This determined, Bob thought the question settled. After a few minutes, it returned as full of interrogation points as ever. Leaving Baker and Welton entirely out of the question, the two cases still drew apart. One was just, the other unjust. Why? On the answer depended the peace of Bob's conscience. Of course he would resign rather than be forced to prosecute Welton. That was understood, and Bob resolutely postponed contemplation of the necessity. He loved this life, this cause. It opened out into wider and more beautiful vistas the further he penetrated into it. He conceived it the only life for which he was particularly fitted by temperament and inclination. To give it up would be to cut himself off from all that he cared for most in active life; and would be to cast him into the drudgery of new and uncongenial lines. That sacrifice must be made. It's contemplation and complete realization could wait. But a deeper necessity held Bob, the necessity of resolving the question of equities which the accident of his personal knowledge of Welton and Baker had evoked. He had to prove his instincts right or wrong.
He was not quite ready to submit the matter officially, but he wished very much to talk it over with some one. Glancing up he caught sight of the glitter of silver and the satin sheen of a horse. Star was coming down through the trees, resplendent in his silver and carved leather trappings, glossy as a bird, stepping proudly and daintily under the curbing of his heavy Spanish bit. In the saddle lounged the tall, homely figure of old California John, clad in faded blue overalls, the brim of his disreputable, ancient hat flopped down over his lean brown face, and his kindly blue eyes. Bob signalled him.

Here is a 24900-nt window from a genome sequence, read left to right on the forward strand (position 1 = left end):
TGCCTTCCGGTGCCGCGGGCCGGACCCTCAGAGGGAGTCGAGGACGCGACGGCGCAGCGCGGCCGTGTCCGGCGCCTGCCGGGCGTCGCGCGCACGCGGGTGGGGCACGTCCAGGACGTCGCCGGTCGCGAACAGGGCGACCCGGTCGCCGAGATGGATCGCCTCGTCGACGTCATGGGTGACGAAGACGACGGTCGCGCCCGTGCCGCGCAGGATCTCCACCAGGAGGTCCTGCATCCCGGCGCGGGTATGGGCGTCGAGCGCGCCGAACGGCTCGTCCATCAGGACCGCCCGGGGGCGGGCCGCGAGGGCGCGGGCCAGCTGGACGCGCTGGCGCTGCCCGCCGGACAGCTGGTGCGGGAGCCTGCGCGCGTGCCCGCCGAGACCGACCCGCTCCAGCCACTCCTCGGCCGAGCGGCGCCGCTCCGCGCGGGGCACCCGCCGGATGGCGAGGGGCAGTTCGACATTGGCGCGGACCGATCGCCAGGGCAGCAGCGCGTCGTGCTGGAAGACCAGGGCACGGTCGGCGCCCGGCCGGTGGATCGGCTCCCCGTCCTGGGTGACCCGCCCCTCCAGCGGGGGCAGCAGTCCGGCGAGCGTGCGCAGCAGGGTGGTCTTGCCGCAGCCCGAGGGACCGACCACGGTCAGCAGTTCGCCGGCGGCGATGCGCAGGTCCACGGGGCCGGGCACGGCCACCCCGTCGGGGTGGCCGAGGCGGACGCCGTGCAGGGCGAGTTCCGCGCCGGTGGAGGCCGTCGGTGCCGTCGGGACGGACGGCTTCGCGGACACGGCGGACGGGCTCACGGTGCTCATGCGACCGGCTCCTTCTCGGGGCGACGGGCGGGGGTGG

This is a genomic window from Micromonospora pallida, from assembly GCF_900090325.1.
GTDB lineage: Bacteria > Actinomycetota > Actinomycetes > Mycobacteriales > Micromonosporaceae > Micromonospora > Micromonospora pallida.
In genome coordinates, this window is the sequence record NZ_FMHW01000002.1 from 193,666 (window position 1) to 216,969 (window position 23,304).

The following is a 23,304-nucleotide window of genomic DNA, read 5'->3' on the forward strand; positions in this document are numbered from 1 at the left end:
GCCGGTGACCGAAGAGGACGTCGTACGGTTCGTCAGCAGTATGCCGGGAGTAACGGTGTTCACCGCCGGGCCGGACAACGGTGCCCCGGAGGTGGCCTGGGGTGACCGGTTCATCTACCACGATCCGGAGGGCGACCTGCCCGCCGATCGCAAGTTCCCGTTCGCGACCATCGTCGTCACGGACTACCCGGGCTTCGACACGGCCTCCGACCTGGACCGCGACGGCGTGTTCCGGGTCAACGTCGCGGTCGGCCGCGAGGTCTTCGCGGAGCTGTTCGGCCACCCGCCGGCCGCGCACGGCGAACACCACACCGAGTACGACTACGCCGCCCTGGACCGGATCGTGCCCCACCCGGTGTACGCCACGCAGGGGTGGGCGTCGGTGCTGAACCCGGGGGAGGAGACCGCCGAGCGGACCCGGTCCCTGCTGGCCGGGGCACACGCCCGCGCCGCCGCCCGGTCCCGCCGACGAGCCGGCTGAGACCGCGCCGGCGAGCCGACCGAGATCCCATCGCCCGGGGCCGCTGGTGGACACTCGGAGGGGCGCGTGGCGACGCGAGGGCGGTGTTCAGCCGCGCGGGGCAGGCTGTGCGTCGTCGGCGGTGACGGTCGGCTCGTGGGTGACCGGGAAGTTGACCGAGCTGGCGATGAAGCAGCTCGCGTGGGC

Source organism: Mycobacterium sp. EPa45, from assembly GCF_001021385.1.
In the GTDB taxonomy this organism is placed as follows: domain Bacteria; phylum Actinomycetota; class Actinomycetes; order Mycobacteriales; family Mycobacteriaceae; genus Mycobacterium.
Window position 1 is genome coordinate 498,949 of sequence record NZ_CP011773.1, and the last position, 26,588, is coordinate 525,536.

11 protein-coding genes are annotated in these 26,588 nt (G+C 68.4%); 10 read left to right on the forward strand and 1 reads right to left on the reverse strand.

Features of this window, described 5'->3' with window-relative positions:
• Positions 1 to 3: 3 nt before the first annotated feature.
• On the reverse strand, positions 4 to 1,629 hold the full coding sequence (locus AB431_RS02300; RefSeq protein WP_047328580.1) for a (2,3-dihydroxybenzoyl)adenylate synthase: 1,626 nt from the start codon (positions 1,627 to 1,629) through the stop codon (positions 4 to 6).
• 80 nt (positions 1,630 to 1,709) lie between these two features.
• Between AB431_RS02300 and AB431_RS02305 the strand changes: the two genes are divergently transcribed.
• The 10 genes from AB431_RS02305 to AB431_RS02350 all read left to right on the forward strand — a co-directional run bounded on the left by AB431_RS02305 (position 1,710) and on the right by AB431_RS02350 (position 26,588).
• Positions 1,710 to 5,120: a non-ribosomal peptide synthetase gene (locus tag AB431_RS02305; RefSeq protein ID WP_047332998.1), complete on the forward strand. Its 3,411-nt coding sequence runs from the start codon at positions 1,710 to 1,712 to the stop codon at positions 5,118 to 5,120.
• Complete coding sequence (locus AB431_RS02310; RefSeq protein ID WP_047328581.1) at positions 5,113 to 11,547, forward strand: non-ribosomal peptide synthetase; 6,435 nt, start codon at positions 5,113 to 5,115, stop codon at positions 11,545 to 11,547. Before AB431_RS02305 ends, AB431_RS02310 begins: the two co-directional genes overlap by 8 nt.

"John!" he called, "come here! I want to talk with you!"
The stately, beautiful horse turned without any apparent guiding motion from his master, stepped the intervening space and stopped. California John swung from the saddle. Star, his head high, his nostril wide, his eye fixed vaguely on some distant vision, stood like an image.
"I want a good talk with you," repeated Bob.
They sat on the same log whereon Oldham and Bob had conferred.
"John," said Bob, "Oldham has been here, and I don't know what to do."
California John listened without a single word of comment while Bob detailed all the ins and outs of the situation. When he had finished, the old man slowly drew forth his pipe, filled it, and lit it.
"Son," said he, "I'm an old man, and I've lived in this state since the early gold days. That means I've seen a lot of things. In all that time the two most valuable idees I've dug up are these: in the first place, it don't never do to go off half-cock; and in the second place, if you want to know about a thing, go to headquarters for it."
He removed his pipe and blew a cloud.
"Half of that's for me and the other half's for you," he resumed. "I ain't going to give you my notions until I've thought them over a little; that's for me. As for you, if I was you, I'd just amble over and talk the whole matter over with Mr. Welton and see what he thinks about his end of it."